On 24 August 2016 Halliman registered Laurence Aviation and Security Group as an overseas company with the PNG Investment Promotion Authority.

It stated the company had three directors: Peter Halliman; Charles Dawson; and Steve Blovat.

Resident agent in PNG is Johnson Limbya, former agronomist at National Agriculture Research Institute and currently managing director of Hela Human Resource Ltd that claims to lease light vehicles to the PNG LNG gas project.

In summary, I believe this company was set up with one primary objective secure contracts in the PNG oil and gas industry, its problem being without any real track record or capability no major oil and gas company would award it a contract. But if it came through the back door by establishing strong working relationships with PNG police and military, it would have a strategic advantage.

What I am interested to know is who introduced the company to our Commissioner of Police? What if any relationship exists between them? What is the contract value?

One last point. I note a comment made by Mr Blovat on the PNG elections in which he remarked, "Never a dull moment if I can have any influence on it."

Growing up in PNG I recall the saying there are three types of expatriates that come here - missionaries, mercenaries and misfits. In this instance, it seems the missionaries have gone into business with the mercenaries.

You can read Bryan Kramer’s full article here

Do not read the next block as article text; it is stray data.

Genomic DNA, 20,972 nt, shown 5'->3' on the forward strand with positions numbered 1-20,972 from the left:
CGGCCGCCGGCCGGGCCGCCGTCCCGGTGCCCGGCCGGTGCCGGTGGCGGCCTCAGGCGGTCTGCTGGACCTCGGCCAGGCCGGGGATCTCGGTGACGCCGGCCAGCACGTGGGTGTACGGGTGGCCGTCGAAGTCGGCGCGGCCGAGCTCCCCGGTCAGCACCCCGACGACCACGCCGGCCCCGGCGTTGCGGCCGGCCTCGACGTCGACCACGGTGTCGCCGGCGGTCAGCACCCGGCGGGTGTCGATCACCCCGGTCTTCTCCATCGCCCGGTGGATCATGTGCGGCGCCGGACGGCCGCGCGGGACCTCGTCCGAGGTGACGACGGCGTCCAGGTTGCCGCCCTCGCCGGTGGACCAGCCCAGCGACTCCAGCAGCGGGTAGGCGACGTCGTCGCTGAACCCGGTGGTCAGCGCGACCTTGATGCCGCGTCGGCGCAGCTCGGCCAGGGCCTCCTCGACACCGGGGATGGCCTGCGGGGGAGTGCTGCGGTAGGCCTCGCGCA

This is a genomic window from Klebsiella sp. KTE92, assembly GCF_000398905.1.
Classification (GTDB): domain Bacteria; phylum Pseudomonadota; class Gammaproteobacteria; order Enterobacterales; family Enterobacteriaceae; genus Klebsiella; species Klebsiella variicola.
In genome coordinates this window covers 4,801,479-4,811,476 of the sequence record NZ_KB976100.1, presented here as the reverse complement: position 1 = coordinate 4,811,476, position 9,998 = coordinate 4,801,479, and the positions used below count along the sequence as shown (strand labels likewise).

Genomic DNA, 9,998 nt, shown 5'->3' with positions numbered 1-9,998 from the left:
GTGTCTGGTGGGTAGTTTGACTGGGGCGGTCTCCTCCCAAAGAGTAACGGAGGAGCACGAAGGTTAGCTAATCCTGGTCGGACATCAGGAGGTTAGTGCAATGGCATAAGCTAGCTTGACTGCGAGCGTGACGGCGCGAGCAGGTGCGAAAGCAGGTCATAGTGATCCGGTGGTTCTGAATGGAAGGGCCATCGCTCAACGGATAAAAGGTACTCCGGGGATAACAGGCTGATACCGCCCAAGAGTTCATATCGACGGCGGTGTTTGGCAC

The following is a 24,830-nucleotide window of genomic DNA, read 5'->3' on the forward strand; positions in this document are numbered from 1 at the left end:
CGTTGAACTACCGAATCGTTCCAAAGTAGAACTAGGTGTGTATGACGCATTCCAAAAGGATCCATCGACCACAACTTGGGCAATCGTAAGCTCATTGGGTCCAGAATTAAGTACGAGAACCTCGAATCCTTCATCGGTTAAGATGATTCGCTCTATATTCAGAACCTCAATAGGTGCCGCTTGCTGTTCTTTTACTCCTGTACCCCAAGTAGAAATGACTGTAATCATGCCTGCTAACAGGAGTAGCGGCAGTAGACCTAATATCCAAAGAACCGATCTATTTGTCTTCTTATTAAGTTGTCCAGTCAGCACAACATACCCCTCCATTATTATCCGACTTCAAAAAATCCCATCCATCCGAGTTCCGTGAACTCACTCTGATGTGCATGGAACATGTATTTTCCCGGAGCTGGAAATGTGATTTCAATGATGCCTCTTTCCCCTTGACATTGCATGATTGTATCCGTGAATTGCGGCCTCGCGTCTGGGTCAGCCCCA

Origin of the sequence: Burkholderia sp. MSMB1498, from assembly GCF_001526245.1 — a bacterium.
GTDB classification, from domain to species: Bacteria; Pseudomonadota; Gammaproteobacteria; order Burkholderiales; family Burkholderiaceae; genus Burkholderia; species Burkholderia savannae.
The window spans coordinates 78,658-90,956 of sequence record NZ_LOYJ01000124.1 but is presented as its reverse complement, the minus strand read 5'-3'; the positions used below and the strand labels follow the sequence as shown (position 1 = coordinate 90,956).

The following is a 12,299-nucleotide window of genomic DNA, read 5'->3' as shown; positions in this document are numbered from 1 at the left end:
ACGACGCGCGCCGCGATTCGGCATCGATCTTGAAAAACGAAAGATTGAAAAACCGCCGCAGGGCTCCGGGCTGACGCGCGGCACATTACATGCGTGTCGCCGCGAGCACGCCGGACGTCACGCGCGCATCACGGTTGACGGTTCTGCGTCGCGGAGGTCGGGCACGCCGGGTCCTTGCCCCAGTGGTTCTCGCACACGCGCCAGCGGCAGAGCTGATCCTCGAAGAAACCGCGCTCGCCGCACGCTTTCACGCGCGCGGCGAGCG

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Paul Oates

Harry, whenever there's a perceived power vacuum, someone will always seek to take advantage.

This whole situation however highlights the perceived deficiencies of the Australian police deployment. Over 70 police being paid for by Australia at a huge expense but that clearly isn't providing what the Commissioner wants.

Why is that I wonder?

Harry Topham

Forgetting that normal protocols relating to appointment for these cowboys to exercise police powers as duly delegated auxiliary police officers would not necessary have been granted nor that civilians are not normally allowed to carry firearms in public without being officially authorised to do so, these cowboys may need to have their passports and return air tickets at the ready as well as a fueled up fast get away car on hand in case things go awry especially when some of the other disgruntled boys in blue feel aggrieved that their authority is being side winded and step in.
Mr Baki might also be wise to have his bags packed as well as some of the boys in green feel they might also have to step in and sort things out.
Oh poor old PNG.
What is it about that place that it always seems to attract carpetbaggers and snake oil salesmen intend on looting and pillaging whats left of that beautiful country?

William Dunlop

Harry. 'Tis just another bunch of imitation cowboys on a rorting and scamming trip.

Harry Topham

If true, this lot is certainly a mob of cowboys toting six guns.
You know what they used to say about missionaries, "First they come with the bible then later the gun." Seems like deju vu to me.